Weekly Columns

We Must Remember Our Veterans & Their Sacrifice

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Washington, September 28, 2011 | comments

Last month’s job report showed no new jobs were created, underscoring the reality that businesses are hesitant to hire. This gloomy economic outlook is even worse for the veterans.  To date, there are nearly 1 million unemployed veterans in the United States. 

According to a recent National Federation of Independent Business survey, only seven percent of small business owners expect economic conditions to be better six months from now. Forty-one percent expect them to be worse, and fifty-two percent expect them to be unchanged.  Congress must pass legislation that creates a better environment for job creation, especially among our veterans. 

The men and women who choose to defend this country through military service are making a tremendous sacrifice.  In return, we must protect and care for our veterans when they come home. 

As a veteran and a member of the House Veterans’ Affairs Committee, I feel a solemn responsibility to serve those who have served this country in uniform. Along with my colleagues on the committee, I have a goal of reducing veteran unemployment to less than five percent over the next two years.  On September 13, the committee hosted a Veterans Job Summit, which brought together dozens of companies and organizations who shared with us best practices of hiring a veteran in the private sector.

The insights shared at this summit helped the committee craft a series of bills known as the Veterans Opportunity to Work (VOW) Act.  This bipartisan legislation provides tax incentives to businesses that hire veterans. It also creates training and transition programs for soldiers once they return home, all without increasing spending or adding to the deficit.  The VOW Act consists of seven simple bills, and it is the most comprehensive piece of legislation that addresses veteran unemployment.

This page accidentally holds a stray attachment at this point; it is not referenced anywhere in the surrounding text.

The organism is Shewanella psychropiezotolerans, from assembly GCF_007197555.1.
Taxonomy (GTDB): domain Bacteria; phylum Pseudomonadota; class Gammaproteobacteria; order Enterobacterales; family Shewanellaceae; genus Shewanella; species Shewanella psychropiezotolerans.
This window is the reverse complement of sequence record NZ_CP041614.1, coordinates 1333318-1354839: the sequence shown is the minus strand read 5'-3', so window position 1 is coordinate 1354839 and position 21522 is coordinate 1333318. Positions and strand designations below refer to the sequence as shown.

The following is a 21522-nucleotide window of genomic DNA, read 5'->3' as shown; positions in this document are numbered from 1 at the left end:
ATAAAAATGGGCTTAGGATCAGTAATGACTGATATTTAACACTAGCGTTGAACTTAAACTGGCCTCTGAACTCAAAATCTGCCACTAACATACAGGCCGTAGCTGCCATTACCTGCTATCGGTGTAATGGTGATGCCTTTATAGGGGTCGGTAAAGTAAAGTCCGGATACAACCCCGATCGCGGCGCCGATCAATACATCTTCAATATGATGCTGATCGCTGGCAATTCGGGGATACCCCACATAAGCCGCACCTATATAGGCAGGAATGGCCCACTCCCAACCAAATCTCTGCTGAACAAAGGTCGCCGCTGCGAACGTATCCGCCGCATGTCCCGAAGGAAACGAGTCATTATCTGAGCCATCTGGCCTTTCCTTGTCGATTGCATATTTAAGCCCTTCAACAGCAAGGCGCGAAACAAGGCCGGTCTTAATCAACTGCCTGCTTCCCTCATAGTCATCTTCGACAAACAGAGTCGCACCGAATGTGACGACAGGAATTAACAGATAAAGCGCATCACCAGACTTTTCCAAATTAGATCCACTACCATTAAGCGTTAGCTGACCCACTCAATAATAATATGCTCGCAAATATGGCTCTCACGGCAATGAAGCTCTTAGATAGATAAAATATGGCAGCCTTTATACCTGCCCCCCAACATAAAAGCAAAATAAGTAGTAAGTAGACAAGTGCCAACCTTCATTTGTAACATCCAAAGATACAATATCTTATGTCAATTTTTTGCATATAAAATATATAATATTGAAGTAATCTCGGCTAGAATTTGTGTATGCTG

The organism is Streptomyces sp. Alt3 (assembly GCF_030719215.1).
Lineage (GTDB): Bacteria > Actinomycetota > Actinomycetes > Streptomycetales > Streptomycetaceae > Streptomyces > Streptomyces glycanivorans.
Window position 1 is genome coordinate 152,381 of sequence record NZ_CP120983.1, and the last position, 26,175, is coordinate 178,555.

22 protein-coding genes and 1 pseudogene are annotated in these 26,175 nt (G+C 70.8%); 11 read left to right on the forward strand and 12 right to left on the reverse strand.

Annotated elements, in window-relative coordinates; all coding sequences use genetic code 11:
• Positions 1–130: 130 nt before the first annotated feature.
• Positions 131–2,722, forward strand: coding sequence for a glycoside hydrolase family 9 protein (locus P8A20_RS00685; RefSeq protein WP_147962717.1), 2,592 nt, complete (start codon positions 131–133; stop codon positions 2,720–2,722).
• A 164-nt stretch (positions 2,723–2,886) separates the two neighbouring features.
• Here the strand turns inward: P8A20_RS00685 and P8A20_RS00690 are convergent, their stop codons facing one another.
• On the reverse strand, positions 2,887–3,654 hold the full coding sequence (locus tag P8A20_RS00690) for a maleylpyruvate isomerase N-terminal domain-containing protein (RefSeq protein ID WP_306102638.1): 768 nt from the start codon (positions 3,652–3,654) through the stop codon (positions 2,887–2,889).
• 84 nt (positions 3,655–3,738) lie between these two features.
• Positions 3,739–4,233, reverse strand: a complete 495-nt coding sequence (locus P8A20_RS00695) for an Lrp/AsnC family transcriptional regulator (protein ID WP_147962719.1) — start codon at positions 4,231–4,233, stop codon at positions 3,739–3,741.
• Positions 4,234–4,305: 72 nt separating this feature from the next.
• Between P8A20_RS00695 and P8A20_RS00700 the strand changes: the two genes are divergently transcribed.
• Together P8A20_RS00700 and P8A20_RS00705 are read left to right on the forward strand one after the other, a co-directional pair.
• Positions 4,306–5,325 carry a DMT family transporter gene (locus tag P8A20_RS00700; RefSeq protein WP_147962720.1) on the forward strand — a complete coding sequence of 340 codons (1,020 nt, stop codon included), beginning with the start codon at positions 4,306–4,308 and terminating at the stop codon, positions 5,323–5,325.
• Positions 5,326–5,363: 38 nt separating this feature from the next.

The VOW Act has four main focuses: improving the Transition Assistance Program (TAP); expanding education and training; simplifying licensing and certification; and protecting our National Guard and Reserve.  If it is mandatory for service members transitioning into civilian status to participate in TAP programs, we can ensure they have the tools they need to make a successful transition into the workforce.  VOW will break down the barriers that prevent transitioning service members from finding work, and will improve the quality of life for those who so selflessly serve our country.

The VOW Act not only paves the way for new veterans, but it also accommodates the retraining of 100,000 veterans of past conflicts for careers in high-demand fields.  The legislation sets performance metrics for federally-funded state employees whose job is to find employment for veterans.  Additionally, VOW requires these employees be tested prior to beginning their jobs of veteran placement.  It requires reporting of outcomes for students using the Post-9/11 GI bill so the Department of Veterans’ Affairs can ensure the oversight and success of the programs implemented through this plan.  The bill also reauthorizes several important grants that provide job training for homeless veterans within the Homeless Veterans’ Reintegration Program (HVRP).     

Another important piece of legislation included in the VOW Act is H.R. 2433, the Tax Credit to Hire Veterans Act of 2011. This bill would provide a $25,000 tax incentive to any small business that hires an unemployed veteran.  The Tax Credit to Hire Veterans Act also includes provisions that protect veterans from employers that may be manipulating the system to receive these tax breaks.

Last Monday, I was extremely disappointed to see the president suggest cutbacks in some veterans’ health benefits as one way to tackle our deficit.  The president’s deficit reduction plan would increase pharmacy co-payments for military beneficiaries and establish a $200 annual fee in the military’s Tricare for Life health benefits for Medicare-eligible retirees.  This would mark the first time in history that an annual fee would be charged to Tricare for Life recipients.  While we can all agree that it is time to make difficult budget decisions, it would be a disgrace to make those decisions on the backs of those that devoted and risked their lives in service to our country.

Rest assured, I will continue to fight for legislation to improve the way we care for our veterans.  I will stand firm against increasing health care costs and cutting benefits.  I will remember the vow I took to care for our veterans and remember the sacrifice they made for all of us.    

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